Northern Ireland

Handshake symbolises Northern Ireland's new politics

The Queen and Martin McGuinness

The historic handshake between the Queen and Sinn Fein's Martin McGuinness is the final confirmation that the era of 'never, never, never' politics in Belfast is over.

It was the Rev Ian Paisley who used the 'never' phrase at the height of the Troubles. It came to represent the intransigence which dominated the politics of the time, on both sides of the divide.

Would unionists negotiate with the Irish government?

Would Sinn Fein sit in a Stormont assembly?

Would an IRA veteran shake hands with the British Queen?

Never, never, never.

The Good Friday Agreement, the de-commissioning of paramilitary weapons and the advent of stable, power-sharing government at Stormont are events most people in Northern Ireland thought they would never see.

Looking back, it is still sometimes difficult to believe.

Ian Paisley and Martin McGuinness - once bitter enemies - got on so well as first and deputy first minister at Stormont they were nicknamed the Chuckle Brothers.

Now the Queen and Mr McGuinness have shaken hands.

They do not have much in common.

She is a monarch; he is a republican. She was born in a palace; he grew up in the Bogside of Derry.

She is the epitome of the British establishment; he is a former IRA leader, the paramilitary group which killed her cousin Lord Mountbatten.

Little wonder then when Mr McGuinness was asked on Monday what he was going to say to the Queen, he said he had not decided yet.

Image caption The days of never, never never seem like a long time ago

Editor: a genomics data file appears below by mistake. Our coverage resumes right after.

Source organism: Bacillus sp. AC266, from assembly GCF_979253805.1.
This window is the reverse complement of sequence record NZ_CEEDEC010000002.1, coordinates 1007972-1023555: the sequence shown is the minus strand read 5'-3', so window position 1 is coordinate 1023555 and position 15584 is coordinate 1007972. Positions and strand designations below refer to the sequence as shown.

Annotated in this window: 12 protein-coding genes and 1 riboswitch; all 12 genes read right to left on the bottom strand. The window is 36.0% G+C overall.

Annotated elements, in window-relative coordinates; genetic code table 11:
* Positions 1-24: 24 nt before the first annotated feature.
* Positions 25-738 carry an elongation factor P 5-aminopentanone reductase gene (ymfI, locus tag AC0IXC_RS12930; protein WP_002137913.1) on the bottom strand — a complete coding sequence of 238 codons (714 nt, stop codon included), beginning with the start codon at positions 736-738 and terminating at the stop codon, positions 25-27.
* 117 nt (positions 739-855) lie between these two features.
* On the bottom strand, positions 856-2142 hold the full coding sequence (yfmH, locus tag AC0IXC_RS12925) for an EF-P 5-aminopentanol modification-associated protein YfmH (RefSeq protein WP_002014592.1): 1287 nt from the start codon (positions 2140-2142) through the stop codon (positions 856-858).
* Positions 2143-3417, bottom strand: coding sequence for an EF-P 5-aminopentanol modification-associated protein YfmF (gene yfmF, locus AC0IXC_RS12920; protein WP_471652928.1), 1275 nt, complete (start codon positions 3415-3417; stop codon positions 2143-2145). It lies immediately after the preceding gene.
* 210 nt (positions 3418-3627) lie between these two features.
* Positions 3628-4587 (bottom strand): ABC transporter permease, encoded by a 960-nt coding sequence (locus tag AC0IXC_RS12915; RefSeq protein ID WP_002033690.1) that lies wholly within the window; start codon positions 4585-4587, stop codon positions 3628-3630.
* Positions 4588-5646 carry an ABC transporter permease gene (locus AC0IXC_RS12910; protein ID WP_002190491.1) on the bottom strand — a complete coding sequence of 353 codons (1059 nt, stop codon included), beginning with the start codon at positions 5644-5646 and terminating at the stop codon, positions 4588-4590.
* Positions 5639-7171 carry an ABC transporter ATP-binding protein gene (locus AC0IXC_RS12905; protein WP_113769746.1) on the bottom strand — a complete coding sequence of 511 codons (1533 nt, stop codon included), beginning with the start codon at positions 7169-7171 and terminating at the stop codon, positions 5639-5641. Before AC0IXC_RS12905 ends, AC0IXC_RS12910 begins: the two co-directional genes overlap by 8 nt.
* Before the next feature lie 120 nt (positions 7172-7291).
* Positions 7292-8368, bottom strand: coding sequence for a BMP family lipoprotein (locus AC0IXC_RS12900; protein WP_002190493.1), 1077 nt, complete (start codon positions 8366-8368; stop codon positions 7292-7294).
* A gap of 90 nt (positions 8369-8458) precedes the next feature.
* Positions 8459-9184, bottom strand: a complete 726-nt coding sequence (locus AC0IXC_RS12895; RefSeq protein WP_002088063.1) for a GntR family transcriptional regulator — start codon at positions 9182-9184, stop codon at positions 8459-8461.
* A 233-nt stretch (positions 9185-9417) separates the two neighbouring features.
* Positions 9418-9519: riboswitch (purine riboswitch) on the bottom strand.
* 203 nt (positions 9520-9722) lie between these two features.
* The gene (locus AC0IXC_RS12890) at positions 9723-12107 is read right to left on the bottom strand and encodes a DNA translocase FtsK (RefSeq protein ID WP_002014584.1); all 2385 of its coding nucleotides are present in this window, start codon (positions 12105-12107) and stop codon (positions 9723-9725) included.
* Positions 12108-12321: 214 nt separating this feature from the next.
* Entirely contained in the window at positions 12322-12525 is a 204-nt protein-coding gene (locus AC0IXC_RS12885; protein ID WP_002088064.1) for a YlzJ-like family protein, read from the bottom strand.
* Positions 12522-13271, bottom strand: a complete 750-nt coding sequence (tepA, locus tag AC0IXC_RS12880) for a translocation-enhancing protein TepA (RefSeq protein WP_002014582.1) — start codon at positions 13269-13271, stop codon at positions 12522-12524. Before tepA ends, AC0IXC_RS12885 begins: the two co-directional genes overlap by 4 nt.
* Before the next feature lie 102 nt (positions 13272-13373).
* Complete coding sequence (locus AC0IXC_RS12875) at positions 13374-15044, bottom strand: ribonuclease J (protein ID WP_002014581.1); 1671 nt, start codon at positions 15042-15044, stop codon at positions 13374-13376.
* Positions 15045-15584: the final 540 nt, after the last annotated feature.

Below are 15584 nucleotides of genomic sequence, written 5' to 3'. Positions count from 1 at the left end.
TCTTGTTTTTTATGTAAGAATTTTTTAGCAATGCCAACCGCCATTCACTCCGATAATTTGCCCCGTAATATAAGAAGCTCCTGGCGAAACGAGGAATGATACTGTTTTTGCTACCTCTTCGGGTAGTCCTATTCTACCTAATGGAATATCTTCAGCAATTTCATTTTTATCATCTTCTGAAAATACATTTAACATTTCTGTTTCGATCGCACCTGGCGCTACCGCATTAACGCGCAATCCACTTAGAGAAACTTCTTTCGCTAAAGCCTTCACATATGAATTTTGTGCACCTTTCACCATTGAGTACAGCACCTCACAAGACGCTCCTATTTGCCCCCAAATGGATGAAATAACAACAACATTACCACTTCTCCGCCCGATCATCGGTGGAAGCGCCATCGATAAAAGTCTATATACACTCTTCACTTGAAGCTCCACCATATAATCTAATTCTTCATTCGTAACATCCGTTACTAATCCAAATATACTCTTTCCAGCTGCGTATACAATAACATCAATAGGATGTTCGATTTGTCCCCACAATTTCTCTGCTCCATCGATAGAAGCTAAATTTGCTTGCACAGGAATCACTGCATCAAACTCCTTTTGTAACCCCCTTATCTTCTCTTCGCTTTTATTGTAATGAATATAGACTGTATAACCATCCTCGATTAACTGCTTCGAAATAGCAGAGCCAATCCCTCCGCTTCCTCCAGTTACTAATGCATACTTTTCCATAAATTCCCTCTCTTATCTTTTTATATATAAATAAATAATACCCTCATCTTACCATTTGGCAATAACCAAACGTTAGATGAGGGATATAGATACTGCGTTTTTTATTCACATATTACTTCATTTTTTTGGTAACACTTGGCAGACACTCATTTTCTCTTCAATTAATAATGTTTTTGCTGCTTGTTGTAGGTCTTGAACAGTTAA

When I asked him about the significance of the forthcoming encounter, he said: "It's another bit of history. It's about taking a risk for peace."

The risk for Sinn Fein is that they could lose some party members, who believe no die-hard Irish republican should be fraternising with the British head of state, even it is just a "hello, how are you?" at an arts reception in Belfast.

But the upside for Sinn Fein is that the move could increase the party's vote, particularly in the Irish Republic.

Sinn Fein's refusal to meet the Queen on her groundbreaking visit to Dublin last year was out of step with the overwhelming mood of the Irish people.

The welcome for the Queen in Ireland was extraordinary.

Mr McGuinness is the deputy first minister at Stormont. Sinn Fein's goal is to be in power on both sides of the Irish border.

The latest opinion polls in the Republic put their support at more than 20% - and rising. The party will be serious contenders at the next general election.

By meeting the Queen, Sinn Fein are showing that they can do diplomacy.

Mr McGuinness clearly has grand designs. He said the meeting with the Queen would "give unionists a glimpse of what a re-united Ireland would look like".

That is not how unionists see it. They regard it as another Sinn Fein compromise, and they are trumpeting the Queen's two-day jubilee tour of Northern Ireland as a rubber-stamping of their Britishness.

In many ways, the episode sums up the peace process - both sides can claim victory. Either way, it is a landmark moment.

So what is left to sort out in Northern Ireland?

Image caption The Queen is on a two-day visit to Northern Ireland

Only one major issue remains - dealing with the past, and the legacy of 30 years of violence.

There are hundreds of unsolved murders and thousands of secrets but no agreed process on how to uncover the facts about what really happened.

When will truth emerge?

Dare I say it, never.

  • There will be live coverage of the Queen's Diamond Jubilee visit at 14:45 BST on BBC 2 NI and BBC Radio Ulster on Wednesday, with live streaming online.

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